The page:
Produced: France, Cambodia, Belgium, 2008
Based on Maguerite Duras’ semi-autobiographical novel Un barrage contre le Pacifique (1950) and directed by the Cambodian filmmaker Rithy Panh, The Sea Wall is an unusual ‘imperialist nostalgia’ film (Rosaldo, 1989). First, despite inviting identification with the white French protagonist, the film is made by a Cambodian filmmaker, which is unusual for imperialist nostalgia films that normally glamourise colonial empires. Second, though adhering to some extent to the exotic iconography of imperialist nostalgia films, such as Out of Africa (Sydney Pollack, 1985), Indochine (Regis Wargnier, 1992), ‘Raj Revival’ films (Rushdie, 1992), such as Heat and Dust (James Ivory, 1983) and A Passage to India (David Lean, 1984), The Sea Wall portrays a poor family’s experience.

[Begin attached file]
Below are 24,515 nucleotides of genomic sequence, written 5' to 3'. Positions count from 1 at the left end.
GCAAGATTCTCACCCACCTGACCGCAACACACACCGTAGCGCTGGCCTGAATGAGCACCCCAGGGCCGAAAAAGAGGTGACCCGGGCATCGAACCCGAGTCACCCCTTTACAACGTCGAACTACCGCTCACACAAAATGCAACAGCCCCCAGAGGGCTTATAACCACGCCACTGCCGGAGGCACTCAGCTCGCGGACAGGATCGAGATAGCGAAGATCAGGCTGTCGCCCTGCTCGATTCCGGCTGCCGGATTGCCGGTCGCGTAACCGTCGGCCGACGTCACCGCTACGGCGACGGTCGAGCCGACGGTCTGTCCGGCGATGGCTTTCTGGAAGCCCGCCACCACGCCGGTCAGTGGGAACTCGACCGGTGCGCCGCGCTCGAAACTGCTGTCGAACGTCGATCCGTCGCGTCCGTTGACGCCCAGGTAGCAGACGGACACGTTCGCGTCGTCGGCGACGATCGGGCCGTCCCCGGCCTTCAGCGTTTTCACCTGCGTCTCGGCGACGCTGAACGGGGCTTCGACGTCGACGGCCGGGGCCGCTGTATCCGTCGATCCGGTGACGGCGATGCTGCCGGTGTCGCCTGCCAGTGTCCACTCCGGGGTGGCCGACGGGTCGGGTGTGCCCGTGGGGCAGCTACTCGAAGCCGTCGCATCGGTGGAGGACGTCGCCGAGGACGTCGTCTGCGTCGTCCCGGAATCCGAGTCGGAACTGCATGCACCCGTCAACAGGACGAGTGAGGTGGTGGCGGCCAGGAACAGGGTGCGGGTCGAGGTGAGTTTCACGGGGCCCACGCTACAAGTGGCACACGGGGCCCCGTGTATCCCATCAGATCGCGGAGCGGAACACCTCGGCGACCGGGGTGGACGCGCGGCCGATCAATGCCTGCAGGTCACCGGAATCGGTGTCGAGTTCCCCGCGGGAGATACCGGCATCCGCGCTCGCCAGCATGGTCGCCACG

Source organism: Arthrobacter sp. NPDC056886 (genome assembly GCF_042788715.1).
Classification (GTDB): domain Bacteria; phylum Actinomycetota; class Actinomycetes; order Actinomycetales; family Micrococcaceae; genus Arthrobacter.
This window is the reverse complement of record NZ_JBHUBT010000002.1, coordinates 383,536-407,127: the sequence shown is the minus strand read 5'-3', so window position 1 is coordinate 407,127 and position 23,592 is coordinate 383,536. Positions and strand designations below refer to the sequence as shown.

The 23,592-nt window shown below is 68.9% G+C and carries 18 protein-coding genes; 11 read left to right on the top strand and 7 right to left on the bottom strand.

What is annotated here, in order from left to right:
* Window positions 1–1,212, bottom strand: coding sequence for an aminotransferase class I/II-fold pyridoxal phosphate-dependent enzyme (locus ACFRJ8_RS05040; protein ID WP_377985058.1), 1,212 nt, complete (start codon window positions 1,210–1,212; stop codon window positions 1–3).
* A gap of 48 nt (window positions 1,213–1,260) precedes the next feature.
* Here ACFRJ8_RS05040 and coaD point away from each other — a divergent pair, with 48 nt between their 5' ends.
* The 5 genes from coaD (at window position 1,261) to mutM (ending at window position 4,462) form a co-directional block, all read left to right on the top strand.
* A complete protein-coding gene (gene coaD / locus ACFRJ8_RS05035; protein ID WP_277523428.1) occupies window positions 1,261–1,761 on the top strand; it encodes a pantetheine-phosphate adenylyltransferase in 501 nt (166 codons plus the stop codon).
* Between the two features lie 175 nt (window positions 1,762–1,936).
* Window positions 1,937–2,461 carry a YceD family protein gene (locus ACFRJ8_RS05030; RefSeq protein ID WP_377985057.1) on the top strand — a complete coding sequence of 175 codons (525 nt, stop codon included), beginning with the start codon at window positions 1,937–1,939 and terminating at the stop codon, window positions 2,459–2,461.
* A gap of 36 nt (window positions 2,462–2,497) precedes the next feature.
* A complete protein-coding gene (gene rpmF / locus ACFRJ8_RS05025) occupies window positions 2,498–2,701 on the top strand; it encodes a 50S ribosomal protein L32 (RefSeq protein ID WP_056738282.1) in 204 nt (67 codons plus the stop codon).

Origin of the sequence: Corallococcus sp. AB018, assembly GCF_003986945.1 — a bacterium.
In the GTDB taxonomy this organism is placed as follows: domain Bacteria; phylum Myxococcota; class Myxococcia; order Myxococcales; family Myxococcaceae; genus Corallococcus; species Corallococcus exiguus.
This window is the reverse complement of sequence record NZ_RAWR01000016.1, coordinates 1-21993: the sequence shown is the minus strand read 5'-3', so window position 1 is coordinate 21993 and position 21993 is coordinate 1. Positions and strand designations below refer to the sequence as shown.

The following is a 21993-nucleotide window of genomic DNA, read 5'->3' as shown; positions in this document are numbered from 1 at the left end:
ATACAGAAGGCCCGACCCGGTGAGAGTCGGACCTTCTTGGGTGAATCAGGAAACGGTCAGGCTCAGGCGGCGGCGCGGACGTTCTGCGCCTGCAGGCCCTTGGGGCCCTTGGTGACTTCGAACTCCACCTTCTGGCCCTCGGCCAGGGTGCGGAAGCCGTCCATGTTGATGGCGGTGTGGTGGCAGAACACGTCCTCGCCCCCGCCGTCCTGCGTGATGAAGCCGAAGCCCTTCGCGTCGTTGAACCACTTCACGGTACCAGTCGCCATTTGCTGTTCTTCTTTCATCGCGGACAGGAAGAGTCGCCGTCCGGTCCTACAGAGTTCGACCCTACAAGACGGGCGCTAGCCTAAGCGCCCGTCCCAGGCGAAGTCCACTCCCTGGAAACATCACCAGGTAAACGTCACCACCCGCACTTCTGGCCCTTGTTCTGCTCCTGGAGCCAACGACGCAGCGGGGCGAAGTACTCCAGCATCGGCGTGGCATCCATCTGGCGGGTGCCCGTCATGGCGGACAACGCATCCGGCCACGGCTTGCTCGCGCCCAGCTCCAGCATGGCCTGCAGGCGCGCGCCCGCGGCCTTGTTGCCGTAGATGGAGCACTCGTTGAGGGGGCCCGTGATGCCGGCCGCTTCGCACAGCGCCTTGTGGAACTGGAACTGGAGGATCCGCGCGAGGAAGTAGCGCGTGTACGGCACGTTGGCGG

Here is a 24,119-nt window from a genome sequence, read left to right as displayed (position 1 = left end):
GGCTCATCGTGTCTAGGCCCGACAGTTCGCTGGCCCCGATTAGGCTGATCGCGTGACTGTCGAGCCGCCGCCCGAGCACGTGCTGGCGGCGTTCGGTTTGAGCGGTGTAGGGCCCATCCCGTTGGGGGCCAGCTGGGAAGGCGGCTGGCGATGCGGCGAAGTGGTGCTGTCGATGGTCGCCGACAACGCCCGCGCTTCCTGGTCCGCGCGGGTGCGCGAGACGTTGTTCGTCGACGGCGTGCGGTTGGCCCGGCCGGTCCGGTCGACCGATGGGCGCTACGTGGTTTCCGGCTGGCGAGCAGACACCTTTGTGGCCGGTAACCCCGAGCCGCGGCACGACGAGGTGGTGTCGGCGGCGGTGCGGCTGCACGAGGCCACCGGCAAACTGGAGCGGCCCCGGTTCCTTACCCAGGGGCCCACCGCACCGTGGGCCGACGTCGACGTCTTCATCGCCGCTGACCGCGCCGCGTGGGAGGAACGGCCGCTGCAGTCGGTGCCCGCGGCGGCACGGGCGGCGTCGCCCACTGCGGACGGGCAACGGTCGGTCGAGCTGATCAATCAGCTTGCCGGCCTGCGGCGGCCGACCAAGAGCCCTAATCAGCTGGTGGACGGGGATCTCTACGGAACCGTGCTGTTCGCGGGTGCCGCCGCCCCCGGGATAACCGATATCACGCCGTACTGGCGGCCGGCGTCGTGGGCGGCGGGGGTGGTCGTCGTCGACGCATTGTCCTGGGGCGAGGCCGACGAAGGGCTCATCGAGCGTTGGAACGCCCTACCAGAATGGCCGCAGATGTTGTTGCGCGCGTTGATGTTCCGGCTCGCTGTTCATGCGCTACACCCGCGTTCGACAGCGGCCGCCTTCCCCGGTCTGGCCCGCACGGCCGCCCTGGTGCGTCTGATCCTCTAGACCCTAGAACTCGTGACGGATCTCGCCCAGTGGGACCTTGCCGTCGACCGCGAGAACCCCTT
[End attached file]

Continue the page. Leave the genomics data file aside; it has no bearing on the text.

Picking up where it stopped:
Rithy Panh’s film centres on a French widow (Isabelle Huppert) in 1930s French Indochina, who tries to eke out a living for herself and her adolescent son and daughter on a concession she purchased from the ruling French colonialists. Her rice paddies are regularly flooded by the encroaching sea that spoils the crops and results in the family’s poverty. In contrast to other imperialist nostalgia films, The Sea Wall does not indulge the spectator in the glamour and opulence of the colonial past but examines the lives of those disenfranchised under French colonial rule. Class, more so than ethnicity, determines social inclusion and exclusion. The French widow is shunned and exploited by her wealthy and powerful compatriots but creates mutual bonds of solidarity with the Indochinese locals. Like in The Lover (Jean-Jacques Annaud), which is also based on an autobiographical novel by Duras and set in French Indochina, the colonial power hierarchies between the French and the Indochinese are inverted, as the impoverished mothers in both films encourage their daughters to maintain morally dubious liaisons with prosperous Chinese businessmen in the misguided hope that these relationships might resolve the families’ precarity.